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J Clin Oncol. 2003 Feb 1;21(3):463-6.

Effect of upper extremity exercise on secondary lymphedema in breast cancer patients: a pilot study.

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  • 1Division of Sports Medicine and School of Human Kinetics, University of British Columbia, Vancouver, British Columbia, Canada.



To examine the effect of a progressive upper-body exercise program on lymphedema secondary to breast cancer treatment.


Fourteen breast cancer survivors with unilateral upper extremity lymphedema were randomly assigned to an exercise (n = 7) or control group (n = 7). The exercise group followed a progressive, 8-week upper-body exercise program consisting of resistance training plus aerobic exercise using a Monark Rehab Trainer arm ergometer. Lymphedema was assessed by arm circumference and measurement of arm volume by water displacement. Patients were evaluated on five occasions over the experimental period. The Medical Outcomes Trust Short-Form 36 Survey was used to measure quality of life before and after the intervention. Significance was set at alpha < or = 0.01.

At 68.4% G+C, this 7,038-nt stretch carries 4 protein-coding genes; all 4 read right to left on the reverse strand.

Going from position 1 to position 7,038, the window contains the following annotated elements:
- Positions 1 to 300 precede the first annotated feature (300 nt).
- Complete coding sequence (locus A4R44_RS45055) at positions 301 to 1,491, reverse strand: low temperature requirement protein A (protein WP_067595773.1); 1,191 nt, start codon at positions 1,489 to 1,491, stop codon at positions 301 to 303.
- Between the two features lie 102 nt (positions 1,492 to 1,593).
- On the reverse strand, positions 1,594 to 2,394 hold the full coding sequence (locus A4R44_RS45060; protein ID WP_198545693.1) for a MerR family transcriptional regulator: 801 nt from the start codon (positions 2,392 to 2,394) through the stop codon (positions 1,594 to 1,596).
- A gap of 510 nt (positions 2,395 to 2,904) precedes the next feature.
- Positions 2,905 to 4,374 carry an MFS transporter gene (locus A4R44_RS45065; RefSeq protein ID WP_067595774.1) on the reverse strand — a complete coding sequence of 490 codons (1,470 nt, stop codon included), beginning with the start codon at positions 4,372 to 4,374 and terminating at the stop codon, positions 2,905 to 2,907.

No changes were found in arm circumference or arm volume as a result of the exercise program. Three of the quality-of-life domains showed trends toward increases in the exercise group: physical functioning (P =.050), general health (P =.048), and vitality (P =.023). Mental health increased, although not significantly, for all subjects (P =.019). Arm volume measured by water displacement was correlated with calculated arm volume (r =.973, P <.001), although the exercise and control group means were significantly different (P <.001).


Participation in an upper-body exercise program caused no changes in arm circumference or arm volume in women with lymphedema after breast cancer, and they may have experienced an increase in quality of life. Additional studies should be done in this area to determine the optimum training program.

[PubMed - indexed for MEDLINE]
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